Wednesday, April 13, 2011

Agent Q&A

Hey there, everyone. I'm a bit late today thanks to a busy morning, but I have not forgotten that today is Agent Q&A Day! For those of you new to this TKA feature, I drop by once a month and ask you to post all of your burning questions about publishing, writing, getting an agent and so on. Just ask away in the comments section of this thread. Then I'll come back and provide some answers. I'll be sure to answer a minimum of three questions, more if I have time. (Last month I think I answered pretty much everything.)

So, what would you like to know? Post away! I'll probably answer tomorrow morning to give everyone a chance to get their questions up this evening.



Blogger Alwyn said...

Thanks for doing this. Here is my question: Do you think it's a faux pas to start your query letter with the same sentence as your manuscript?

Wednesday, April 13, 2011 at 5:21:00 PM EDT  
Blogger Kismet said...

Thank you for this opportunity. I recently received a rejection from an agent who had requested the entire ms. The rejection made it obvious she didn't read the ms. (placement and era of the novel were way off). I wrote a thank you email and didn't mention her goof. Should I have?

Wednesday, April 13, 2011 at 5:46:00 PM EDT  
Blogger Tana Banana said...

Hi there, I have two questions:

One: When you address the query letter to the TKA Submissions, do you add: QUERY and the title of the project? How exactly should the title bar be set out? And if its to a specific agent?

Two: If an agent requests to read the first three chapters of your manuscript after having seen your query, is the 'Prologue' if the writer has any, included as part of the first three chapters? Should they put it in or leave it out?

Thanks for your time! =D

Wednesday, April 13, 2011 at 6:18:00 PM EDT  
Blogger mromero said...

This comment has been removed by the author.

Wednesday, April 13, 2011 at 6:29:00 PM EDT  
Blogger mromero said...

I am very interested in interning with The Knigh Agency over the summer, how would I get in contact with someone who would be in charge of internships? I am drawn to this agency because of its work with Gena Showalter's Intertwined series and Rachel Caine's Morganville vampire series and would love the opportunity to work for you. Thank you so much for taking the time to do this.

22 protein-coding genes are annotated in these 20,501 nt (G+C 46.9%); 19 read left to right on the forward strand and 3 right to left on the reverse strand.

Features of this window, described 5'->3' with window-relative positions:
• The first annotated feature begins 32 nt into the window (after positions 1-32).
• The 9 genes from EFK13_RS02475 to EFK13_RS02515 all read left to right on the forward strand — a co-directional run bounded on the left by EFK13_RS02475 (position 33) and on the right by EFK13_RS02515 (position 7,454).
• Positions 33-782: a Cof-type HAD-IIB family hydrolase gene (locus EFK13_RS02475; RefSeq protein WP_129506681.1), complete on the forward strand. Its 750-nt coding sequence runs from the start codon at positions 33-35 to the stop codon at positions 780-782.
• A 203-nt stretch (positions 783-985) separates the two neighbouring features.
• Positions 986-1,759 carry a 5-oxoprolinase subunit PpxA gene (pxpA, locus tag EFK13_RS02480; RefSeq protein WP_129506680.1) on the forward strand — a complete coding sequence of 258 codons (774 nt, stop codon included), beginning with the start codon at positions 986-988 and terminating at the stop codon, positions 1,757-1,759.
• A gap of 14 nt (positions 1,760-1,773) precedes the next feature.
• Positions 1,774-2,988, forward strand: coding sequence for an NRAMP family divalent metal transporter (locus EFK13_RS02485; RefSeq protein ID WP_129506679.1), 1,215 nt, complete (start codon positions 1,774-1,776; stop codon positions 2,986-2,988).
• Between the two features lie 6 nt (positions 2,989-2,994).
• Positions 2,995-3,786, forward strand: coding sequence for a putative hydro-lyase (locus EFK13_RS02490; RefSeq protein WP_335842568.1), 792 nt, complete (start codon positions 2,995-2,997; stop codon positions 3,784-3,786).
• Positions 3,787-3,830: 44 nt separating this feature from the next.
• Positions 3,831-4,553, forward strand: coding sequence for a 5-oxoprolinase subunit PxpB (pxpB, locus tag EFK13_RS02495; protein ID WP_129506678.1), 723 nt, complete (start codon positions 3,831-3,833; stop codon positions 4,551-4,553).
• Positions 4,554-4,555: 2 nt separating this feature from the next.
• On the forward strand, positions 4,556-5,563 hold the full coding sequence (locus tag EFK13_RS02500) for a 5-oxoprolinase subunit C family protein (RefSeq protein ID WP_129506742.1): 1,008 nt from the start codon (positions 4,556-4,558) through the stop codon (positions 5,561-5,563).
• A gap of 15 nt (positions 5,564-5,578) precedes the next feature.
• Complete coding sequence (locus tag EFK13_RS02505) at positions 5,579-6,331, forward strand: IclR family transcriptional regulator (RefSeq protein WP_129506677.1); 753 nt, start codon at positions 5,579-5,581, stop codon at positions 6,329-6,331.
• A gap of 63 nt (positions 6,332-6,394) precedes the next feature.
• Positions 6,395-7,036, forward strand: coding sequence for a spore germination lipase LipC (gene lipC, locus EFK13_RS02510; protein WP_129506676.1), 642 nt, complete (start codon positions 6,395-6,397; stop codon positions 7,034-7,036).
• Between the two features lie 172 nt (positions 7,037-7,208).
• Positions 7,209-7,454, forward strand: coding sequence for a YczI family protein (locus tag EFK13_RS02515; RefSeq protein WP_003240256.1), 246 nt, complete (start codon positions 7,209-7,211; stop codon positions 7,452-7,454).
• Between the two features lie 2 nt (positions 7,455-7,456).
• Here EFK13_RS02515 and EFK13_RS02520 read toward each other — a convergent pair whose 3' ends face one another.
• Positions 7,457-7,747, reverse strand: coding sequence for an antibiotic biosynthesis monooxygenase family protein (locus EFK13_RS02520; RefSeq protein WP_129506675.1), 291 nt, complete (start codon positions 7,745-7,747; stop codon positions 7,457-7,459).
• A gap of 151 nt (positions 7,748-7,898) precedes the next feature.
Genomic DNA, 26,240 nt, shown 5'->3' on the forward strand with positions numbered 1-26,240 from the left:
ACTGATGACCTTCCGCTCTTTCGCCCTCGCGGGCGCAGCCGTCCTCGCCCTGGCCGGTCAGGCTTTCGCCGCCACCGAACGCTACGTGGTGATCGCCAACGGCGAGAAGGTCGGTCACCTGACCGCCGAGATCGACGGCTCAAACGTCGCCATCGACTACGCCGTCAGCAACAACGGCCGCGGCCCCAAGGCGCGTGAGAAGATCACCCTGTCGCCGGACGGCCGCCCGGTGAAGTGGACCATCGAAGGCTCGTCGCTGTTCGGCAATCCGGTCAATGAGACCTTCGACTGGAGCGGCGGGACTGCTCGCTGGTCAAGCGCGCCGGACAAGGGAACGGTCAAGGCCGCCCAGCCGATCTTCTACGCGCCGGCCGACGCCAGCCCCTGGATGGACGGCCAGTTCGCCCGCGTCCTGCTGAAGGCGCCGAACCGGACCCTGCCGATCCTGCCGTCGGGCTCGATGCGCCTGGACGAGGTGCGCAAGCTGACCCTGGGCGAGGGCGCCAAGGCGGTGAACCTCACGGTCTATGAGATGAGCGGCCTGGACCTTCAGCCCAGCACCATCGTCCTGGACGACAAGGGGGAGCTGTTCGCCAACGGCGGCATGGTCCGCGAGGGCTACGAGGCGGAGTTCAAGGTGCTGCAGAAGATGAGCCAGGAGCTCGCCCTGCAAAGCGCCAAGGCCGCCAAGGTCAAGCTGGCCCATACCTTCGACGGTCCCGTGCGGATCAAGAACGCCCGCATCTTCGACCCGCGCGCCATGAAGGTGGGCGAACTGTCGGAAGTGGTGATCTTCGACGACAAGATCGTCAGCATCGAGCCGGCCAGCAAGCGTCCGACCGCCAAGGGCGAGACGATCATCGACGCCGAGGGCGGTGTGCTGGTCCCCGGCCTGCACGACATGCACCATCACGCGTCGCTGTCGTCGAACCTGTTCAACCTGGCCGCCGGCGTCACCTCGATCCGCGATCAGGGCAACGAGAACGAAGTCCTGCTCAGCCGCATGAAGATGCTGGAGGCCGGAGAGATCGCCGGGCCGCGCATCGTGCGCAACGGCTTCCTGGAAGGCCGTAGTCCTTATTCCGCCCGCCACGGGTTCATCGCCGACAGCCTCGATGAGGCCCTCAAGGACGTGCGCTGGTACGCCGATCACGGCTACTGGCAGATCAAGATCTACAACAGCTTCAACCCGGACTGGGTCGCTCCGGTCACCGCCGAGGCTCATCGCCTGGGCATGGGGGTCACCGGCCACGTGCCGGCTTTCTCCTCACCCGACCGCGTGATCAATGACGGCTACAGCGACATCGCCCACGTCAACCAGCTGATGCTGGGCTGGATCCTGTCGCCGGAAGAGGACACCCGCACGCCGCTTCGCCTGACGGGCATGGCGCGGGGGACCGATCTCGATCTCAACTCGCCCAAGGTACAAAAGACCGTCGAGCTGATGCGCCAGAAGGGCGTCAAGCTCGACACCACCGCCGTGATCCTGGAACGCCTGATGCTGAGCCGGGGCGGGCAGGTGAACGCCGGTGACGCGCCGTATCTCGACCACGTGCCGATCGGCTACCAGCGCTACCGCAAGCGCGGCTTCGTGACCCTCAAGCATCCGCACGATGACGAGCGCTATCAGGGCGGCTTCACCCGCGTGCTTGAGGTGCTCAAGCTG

Wednesday, April 13, 2011 at 6:45:00 PM EDT  
Blogger Melissa said...

I've just started the query process, and I've gotten positive comments even from agents who've passed. However, the "really like it, don't think I can sell it" comments are mystifying. I'd like to know more specifically what I can do to make my work marketable. Aside from crit groups and contests, how can writers know what it is about their novel that makes it a good/bad bet?

Wednesday, April 13, 2011 at 6:53:00 PM EDT  
Blogger Jessica D. Stampe said...

What is "significant" for author bio?

I’m having a tough time figuring out what to put for my bio on my query letter. The guides all say ‘significant’ or ‘relevant’ experience, but I just don’t know what that really means. I am an unpublished author, but I have been published as a news reporter and have written press releases for a university though the experience was all in college. I also graduated with a communications major and creative writing minor. Are these things significant or would including them be ridiculous?

Wednesday, April 13, 2011 at 7:24:00 PM EDT  
Anonymous Anonymous said...

If my novel places in a contest, but you've already rejected it, could I re-query it? What if I received a publisher offer?

Wednesday, April 13, 2011 at 7:48:00 PM EDT  
Anonymous Wendy said...

I would love to be involved in the business,but i don't have any experience (except for being a constant reader) Is there anything you can suggest or do you need some kind of knowledge. Do you ever have volunteers with your agency(such as helping an author with a signing) and do you have a office in Florida?